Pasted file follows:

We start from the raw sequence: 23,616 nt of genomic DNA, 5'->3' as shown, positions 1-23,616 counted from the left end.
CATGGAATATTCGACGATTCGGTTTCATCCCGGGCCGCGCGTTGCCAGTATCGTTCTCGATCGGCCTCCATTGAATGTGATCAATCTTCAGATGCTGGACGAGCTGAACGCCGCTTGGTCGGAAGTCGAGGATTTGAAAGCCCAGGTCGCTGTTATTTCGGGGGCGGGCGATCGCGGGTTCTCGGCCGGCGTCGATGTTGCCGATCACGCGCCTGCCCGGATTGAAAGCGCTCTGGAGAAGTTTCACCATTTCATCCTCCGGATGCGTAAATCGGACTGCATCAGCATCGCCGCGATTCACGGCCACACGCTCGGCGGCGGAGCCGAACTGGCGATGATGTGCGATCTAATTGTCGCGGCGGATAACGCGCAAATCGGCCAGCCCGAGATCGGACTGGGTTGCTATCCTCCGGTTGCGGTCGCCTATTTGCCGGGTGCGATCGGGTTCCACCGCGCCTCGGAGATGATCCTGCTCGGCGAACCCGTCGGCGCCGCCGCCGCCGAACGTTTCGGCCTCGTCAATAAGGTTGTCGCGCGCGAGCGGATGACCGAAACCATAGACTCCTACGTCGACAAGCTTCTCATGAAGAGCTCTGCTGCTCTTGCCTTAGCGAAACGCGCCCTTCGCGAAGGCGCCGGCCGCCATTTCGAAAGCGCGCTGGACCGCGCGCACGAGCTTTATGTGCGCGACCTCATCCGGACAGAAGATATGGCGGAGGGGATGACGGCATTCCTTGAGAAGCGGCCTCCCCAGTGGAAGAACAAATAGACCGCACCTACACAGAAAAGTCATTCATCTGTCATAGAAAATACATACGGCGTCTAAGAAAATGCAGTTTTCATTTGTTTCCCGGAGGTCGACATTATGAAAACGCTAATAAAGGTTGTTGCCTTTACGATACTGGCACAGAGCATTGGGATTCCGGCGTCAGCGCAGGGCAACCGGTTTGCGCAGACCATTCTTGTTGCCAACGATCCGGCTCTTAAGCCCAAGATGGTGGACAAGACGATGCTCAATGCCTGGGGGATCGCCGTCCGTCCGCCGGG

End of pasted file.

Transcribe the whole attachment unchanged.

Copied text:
We start from the raw sequence: 23,616 nt of genomic DNA, 5'->3' as shown, positions 1-23,616 counted from the left end.
CATGGAATATTCGACGATTCGGTTTCATCCCGGGCCGCGCGTTGCCAGTATCGTTCTCGATCGGCCTCCATTGAATGTGATCAATCTTCAGATGCTGGACGAGCTGAACGCCGCTTGGTCGGAAGTCGAGGATTTGAAAGCCCAGGTCGCTGTTATTTCGGGGGCGGGCGATCGCGGGTTCTCGGCCGGCGTCGATGTTGCCGATCACGCGCCTGCCCGGATTGAAAGCGCTCTGGAGAAGTTTCACCATTTCATCCTCCGGATGCGTAAATCGGACTGCATCAGCATCGCCGCGATTCACGGCCACACGCTCGGCGGCGGAGCCGAACTGGCGATGATGTGCGATCTAATTGTCGCGGCGGATAACGCGCAAATCGGCCAGCCCGAGATCGGACTGGGTTGCTATCCTCCGGTTGCGGTCGCCTATTTGCCGGGTGCGATCGGGTTCCACCGCGCCTCGGAGATGATCCTGCTCGGCGAACCCGTCGGCGCCGCCGCCGCCGAACGTTTCGGCCTCGTCAATAAGGTTGTCGCGCGCGAGCGGATGACCGAAACCATAGACTCCTACGTCGACAAGCTTCTCATGAAGAGCTCTGCTGCTCTTGCCTTAGCGAAACGCGCCCTTCGCGAAGGCGCCGGCCGCCATTTCGAAAGCGCGCTGGACCGCGCGCACGAGCTTTATGTGCGCGACCTCATCCGGACAGAAGATATGGCGGAGGGGATGACGGCATTCCTTGAGAAGCGGCCTCCCCAGTGGAAGAACAAATAGACCGCACCTACACAGAAAAGTCATTCATCTGTCATAGAAAATACATACGGCGTCTAAGAAAATGCAGTTTTCATTTGTTTCCCGGAGGTCGACATTATGAAAACGCTAATAAAGGTTGTTGCCTTTACGATACTGGCACAGAGCATTGGGATTCCGGCGTCAGCGCAGGGCAACCGGTTTGCGCAGACCATTCTTGTTGCCAACGATCCGGCTCTTAAGCCCAAGATGGTGGACAAGACGATGCTCAATGCCTGGGGGATCGCCGTCCGTCCGCCGGG